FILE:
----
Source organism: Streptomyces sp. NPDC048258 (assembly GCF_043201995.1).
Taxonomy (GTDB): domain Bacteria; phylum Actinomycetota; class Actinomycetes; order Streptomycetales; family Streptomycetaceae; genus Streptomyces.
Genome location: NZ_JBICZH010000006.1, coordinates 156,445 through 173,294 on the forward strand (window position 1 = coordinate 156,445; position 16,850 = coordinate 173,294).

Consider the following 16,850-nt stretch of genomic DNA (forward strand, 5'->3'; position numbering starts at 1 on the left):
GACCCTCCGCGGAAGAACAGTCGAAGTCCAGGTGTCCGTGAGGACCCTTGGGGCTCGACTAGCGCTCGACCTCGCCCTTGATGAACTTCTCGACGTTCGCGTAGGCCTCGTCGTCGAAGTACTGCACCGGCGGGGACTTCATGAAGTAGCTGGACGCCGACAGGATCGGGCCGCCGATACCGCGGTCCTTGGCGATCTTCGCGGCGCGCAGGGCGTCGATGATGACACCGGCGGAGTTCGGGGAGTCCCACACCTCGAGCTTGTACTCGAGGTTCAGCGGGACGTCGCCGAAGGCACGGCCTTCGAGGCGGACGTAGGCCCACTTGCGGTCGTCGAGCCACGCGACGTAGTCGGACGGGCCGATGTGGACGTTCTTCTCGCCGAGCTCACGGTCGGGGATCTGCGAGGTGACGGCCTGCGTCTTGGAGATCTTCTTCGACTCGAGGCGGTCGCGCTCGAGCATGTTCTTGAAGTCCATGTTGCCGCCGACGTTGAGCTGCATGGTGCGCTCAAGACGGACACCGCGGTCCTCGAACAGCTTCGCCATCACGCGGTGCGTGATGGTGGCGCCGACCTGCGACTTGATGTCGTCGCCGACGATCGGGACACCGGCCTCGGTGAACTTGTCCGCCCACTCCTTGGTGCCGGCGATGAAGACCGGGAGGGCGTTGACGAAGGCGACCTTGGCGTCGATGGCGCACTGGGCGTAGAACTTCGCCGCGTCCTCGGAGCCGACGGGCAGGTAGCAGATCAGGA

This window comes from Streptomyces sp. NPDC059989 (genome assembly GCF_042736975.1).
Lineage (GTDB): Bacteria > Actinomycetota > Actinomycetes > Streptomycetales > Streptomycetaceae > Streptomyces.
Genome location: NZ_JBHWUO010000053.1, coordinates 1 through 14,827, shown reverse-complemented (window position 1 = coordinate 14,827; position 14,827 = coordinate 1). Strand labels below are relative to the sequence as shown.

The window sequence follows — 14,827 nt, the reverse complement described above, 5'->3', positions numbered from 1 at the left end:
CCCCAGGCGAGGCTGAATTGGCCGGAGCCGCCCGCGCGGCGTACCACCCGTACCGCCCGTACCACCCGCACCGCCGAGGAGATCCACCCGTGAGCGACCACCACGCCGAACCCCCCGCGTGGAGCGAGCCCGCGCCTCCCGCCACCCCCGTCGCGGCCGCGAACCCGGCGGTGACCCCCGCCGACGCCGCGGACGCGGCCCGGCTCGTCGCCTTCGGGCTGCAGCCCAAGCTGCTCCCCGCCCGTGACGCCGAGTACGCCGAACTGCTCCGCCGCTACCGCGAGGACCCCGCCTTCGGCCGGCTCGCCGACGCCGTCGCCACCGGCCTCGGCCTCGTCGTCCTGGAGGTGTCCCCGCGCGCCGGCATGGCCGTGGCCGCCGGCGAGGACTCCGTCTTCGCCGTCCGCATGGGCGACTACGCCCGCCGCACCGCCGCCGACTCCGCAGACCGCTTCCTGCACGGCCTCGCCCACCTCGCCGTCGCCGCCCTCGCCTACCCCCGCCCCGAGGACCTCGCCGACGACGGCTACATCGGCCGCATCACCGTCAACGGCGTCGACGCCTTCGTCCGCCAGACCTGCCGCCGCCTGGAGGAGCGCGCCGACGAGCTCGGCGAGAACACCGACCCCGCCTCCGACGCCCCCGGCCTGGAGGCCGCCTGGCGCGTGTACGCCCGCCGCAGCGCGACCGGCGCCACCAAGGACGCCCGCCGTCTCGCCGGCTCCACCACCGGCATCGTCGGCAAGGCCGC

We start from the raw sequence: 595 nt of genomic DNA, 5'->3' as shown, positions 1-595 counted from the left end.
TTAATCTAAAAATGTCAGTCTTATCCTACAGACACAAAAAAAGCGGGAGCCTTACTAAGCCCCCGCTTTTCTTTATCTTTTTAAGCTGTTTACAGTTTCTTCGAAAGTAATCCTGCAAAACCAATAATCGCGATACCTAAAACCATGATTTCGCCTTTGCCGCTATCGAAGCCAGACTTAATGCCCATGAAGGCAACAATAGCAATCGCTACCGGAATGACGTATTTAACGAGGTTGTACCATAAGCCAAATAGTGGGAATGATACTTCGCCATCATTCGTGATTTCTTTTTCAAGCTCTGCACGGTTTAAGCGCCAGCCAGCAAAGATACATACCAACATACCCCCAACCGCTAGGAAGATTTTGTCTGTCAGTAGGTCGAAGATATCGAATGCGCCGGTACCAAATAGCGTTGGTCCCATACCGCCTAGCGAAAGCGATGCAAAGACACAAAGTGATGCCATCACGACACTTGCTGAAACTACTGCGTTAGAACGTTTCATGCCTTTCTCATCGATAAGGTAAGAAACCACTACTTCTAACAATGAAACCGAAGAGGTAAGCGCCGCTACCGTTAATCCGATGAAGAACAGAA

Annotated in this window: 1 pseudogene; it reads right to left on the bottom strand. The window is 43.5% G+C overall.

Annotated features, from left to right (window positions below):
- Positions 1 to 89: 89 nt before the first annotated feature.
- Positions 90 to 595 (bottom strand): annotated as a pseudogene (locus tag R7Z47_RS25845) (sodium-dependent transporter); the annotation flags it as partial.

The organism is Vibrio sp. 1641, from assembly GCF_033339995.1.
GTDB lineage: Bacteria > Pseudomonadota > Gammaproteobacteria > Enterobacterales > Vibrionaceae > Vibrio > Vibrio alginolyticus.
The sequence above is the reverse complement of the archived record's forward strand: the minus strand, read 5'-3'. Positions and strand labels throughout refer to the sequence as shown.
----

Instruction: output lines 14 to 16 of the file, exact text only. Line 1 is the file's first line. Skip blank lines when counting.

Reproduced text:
Annotated features, from left to right (window positions below):
- Positions 1 to 89: 89 nt before the first annotated feature.
- Positions 90 to 595 (bottom strand): annotated as a pseudogene (locus tag R7Z47_RS25845) (sodium-dependent transporter); the annotation flags it as partial.